Last month, we visited the Gmundner Keramik factory in Gmunden, Austria. It has been producing pottery since 1492 and half of all Austrians own at least one piece. SWMBO is only 1/2 Austrian but definitely has more than one piece!
Gmundner Keramik is located in Upper Austria and in this part of the country, I would wager that close to 100% of people own pieces from this factory. Most people have a favourite pattern and gradually add pieces in that pattern to their collection. The dishes are part of the brand of this region!
The most traditional yet distinctive Gmundner Keramik pattern is “Grüngeflammt” – it goes back to the 17th century! It was never my favourite pattern but I have grown fond of it. When I was a growing up, I loved the dark blue with white flowers pattern and over the years, I was gifted pieces by my Oma and family friends.
Every time we would go to Austria, we would always make an excursion to the ceramic factory. The Gmundner Keramik is the largest ceramic manufacturer in central Europe so a trip to the factory means lots of selection. The fun part about going to the factory is that they sell seconds there. Gmundner Keramik is a part of my heritage but if I were an objective person, I would say that the pieces are expensive and they break/chip VERY easily.
This visit, we decided to take our first factory tour. Tours cost 5 euros/$7.50 per adult (free for children) and the admission fee is applied to any purchase over 50 euros.
The tour began with a visit to the manufacturing section. The pieces are all made using molds. I was interested to learn that the method used throughout the factory is technology-assisted hand production. Or you could call it hand-assisted technology production…
For example, to produce a jug, a clay slurry is poured into a jug mold and allowed to sit for about 2 hours. The outer layer of the clay starts to harden. The technologist/artisan/worker uses experience to decide exactly when to pour out the slurry to produce the proper thickness of clay jug. Each piece requires about 60 steps but to make a long story short, after the pieces come out of the mold, they are smoothed, fired, glazed and then re-fired.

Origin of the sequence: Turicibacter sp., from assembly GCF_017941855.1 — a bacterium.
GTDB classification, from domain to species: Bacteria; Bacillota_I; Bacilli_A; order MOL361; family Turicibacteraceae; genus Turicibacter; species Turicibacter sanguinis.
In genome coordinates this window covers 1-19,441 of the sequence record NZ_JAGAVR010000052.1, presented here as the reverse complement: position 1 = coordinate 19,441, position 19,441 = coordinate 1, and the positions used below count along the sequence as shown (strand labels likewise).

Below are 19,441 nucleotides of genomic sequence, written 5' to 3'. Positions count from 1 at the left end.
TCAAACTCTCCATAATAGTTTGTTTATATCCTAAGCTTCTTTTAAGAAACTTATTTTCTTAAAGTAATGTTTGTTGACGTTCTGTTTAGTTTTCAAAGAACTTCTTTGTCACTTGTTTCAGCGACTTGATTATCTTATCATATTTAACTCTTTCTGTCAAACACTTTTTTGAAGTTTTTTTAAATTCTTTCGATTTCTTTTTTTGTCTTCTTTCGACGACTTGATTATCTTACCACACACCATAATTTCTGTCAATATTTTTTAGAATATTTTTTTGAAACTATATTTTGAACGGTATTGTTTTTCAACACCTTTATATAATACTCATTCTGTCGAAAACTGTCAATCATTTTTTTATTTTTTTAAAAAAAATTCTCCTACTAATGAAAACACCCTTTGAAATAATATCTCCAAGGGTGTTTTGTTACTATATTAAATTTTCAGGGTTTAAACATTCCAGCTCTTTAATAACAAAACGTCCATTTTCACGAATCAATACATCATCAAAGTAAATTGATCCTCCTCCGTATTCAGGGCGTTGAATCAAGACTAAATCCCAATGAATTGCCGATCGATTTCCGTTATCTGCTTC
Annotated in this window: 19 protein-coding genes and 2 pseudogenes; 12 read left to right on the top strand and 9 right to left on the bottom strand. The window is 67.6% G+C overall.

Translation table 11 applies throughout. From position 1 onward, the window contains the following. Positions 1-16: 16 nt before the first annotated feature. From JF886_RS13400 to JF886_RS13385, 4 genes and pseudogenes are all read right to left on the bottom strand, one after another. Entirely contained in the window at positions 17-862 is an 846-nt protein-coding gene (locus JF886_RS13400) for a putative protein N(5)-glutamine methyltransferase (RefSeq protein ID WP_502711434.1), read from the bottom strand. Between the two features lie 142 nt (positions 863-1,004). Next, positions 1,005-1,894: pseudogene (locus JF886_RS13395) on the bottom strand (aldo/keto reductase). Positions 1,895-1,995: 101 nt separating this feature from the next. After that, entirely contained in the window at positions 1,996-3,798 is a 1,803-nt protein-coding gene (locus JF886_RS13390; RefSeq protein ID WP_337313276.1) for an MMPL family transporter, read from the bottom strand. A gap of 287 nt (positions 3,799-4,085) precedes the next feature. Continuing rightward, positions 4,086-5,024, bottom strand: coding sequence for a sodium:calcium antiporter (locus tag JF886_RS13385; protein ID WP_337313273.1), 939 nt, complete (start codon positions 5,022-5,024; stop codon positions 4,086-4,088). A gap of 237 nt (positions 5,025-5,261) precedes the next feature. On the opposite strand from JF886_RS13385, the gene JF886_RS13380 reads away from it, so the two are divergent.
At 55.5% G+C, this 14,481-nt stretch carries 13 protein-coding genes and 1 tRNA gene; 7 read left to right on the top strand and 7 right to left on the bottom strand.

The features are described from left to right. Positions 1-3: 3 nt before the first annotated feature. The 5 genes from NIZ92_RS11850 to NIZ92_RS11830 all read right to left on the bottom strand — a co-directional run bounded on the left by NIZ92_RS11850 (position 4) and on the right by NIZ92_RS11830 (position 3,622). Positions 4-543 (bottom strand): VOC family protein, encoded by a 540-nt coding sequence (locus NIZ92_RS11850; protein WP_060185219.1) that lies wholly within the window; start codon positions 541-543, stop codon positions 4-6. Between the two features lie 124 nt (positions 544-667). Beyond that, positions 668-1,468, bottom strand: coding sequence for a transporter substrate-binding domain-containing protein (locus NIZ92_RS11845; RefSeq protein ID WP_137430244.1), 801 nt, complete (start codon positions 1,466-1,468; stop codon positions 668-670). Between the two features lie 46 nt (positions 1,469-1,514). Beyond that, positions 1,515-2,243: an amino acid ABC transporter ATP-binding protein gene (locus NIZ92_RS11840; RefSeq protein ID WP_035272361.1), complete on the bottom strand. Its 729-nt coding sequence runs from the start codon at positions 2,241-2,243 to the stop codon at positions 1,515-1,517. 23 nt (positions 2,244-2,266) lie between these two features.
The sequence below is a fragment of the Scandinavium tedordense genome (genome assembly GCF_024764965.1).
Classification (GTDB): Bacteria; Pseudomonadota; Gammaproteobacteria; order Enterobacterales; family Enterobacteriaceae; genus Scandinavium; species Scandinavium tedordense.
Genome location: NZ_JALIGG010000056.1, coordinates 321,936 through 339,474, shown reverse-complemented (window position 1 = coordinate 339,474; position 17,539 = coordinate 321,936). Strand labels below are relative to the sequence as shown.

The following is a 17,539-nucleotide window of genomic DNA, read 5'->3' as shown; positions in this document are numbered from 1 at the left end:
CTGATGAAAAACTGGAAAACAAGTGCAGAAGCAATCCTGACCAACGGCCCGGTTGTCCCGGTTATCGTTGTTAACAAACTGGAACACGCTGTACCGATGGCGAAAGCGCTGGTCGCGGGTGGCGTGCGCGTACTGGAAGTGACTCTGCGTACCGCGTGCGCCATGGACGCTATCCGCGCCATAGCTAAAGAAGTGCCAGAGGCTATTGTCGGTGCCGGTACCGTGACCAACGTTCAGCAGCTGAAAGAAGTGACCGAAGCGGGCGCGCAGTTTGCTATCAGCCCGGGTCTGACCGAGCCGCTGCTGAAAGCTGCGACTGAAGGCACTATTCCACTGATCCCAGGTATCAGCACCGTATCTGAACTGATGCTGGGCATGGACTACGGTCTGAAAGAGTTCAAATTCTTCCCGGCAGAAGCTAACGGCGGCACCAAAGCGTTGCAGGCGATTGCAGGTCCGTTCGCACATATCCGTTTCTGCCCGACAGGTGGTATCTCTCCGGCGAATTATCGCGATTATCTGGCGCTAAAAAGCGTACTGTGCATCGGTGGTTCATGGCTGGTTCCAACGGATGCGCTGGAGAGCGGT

After the pieces are fired, they are glazed all over by machine. A person then removes the glaze from the bottom so that the pieces don’t stick to the kiln during the second firing.
The decorative painting is done by hand using one of three methods. Method #1: an image is printed on using a stamp and then hand coloured.
Method #2: Glaze is piped through a hose and applied. This is how “Grüngeflammt” is done.
Method #3: A design is painted on freehand. This is the method used for my beloved blue and white flower pattern.
Once the pieces are painted, they are re-fired. During the first firing, the pieces can be packed tightly into the kiln. For the second firing, it is important that the pieces be well spaced so that they don’t stick together.
When the pieces come out of the kiln after the second firing, they are ready for sale. Gmundner Keramik often invites ceramic artists to come and do a residency at the factory. This inspires both the artists and the factory staff. We saw some wonderful pieces. We also saw some really kitschy pieces that I wondered about. It turns out that they are used by staff to practice various techniques.
After the tour we were let loose in the shop. It can be pretty overwhelming in there. No surprise because the factory produces about 5000 pieces per day! We did have to buy the “grüngeflammt” ceramic bundt pan. Seriously. We bought it. A nice addition to our collection and a wonderful souvenir of our month in Austria.